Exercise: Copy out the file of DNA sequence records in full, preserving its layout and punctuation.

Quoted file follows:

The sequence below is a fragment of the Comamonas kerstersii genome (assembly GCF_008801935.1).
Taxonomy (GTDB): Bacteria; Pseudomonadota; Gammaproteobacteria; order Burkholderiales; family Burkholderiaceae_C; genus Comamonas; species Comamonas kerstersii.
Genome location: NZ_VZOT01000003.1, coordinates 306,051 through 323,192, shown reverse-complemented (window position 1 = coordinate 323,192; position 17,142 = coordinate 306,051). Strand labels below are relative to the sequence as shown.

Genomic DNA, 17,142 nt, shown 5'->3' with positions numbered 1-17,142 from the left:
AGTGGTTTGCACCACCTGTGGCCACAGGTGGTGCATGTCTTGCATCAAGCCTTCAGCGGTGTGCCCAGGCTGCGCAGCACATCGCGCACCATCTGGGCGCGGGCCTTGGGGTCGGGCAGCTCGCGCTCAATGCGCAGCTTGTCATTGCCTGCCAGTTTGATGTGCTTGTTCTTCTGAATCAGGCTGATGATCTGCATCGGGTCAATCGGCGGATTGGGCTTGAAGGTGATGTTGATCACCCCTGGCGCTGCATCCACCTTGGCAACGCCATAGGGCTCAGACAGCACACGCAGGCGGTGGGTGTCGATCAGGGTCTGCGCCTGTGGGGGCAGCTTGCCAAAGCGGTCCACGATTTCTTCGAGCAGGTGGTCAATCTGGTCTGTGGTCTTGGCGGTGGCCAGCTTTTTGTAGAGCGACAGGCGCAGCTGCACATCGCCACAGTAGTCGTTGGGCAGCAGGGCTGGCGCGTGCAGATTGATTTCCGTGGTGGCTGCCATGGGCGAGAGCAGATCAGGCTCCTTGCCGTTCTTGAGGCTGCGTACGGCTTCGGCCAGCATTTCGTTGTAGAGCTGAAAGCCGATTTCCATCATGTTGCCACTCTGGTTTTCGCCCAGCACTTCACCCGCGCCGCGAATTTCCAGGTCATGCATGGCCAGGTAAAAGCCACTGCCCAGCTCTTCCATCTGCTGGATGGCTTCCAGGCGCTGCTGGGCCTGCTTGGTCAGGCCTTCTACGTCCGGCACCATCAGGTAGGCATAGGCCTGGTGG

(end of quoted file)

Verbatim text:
The sequence below is a fragment of the Comamonas kerstersii genome (assembly GCF_008801935.1).
Taxonomy (GTDB): Bacteria; Pseudomonadota; Gammaproteobacteria; order Burkholderiales; family Burkholderiaceae_C; genus Comamonas; species Comamonas kerstersii.
Genome location: NZ_VZOT01000003.1, coordinates 306,051 through 323,192, shown reverse-complemented (window position 1 = coordinate 323,192; position 17,142 = coordinate 306,051). Strand labels below are relative to the sequence as shown.

Genomic DNA, 17,142 nt, shown 5'->3' with positions numbered 1-17,142 from the left:
AGTGGTTTGCACCACCTGTGGCCACAGGTGGTGCATGTCTTGCATCAAGCCTTCAGCGGTGTGCCCAGGCTGCGCAGCACATCGCGCACCATCTGGGCGCGGGCCTTGGGGTCGGGCAGCTCGCGCTCAATGCGCAGCTTGTCATTGCCTGCCAGTTTGATGTGCTTGTTCTTCTGAATCAGGCTGATGATCTGCATCGGGTCAATCGGCGGATTGGGCTTGAAGGTGATGTTGATCACCCCTGGCGCTGCATCCACCTTGGCAACGCCATAGGGCTCAGACAGCACACGCAGGCGGTGGGTGTCGATCAGGGTCTGCGCCTGTGGGGGCAGCTTGCCAAAGCGGTCCACGATTTCTTCGAGCAGGTGGTCAATCTGGTCTGTGGTCTTGGCGGTGGCCAGCTTTTTGTAGAGCGACAGGCGCAGCTGCACATCGCCACAGTAGTCGTTGGGCAGCAGGGCTGGCGCGTGCAGATTGATTTCCGTGGTGGCTGCCATGGGCGAGAGCAGATCAGGCTCCTTGCCGTTCTTGAGGCTGCGTACGGCTTCGGCCAGCATTTCGTTGTAGAGCTGAAAGCCGATTTCCATCATGTTGCCACTCTGGTTTTCGCCCAGCACTTCACCCGCGCCGCGAATTTCCAGGTCATGCATGGCCAGGTAAAAGCCACTGCCCAGCTCTTCCATCTGCTGGATGGCTTCCAGGCGCTGCTGGGCCTGCTTGGTCAGGCCTTCTACGTCCGGCACCATCAGGTAGGCATAGGCCTGGTGG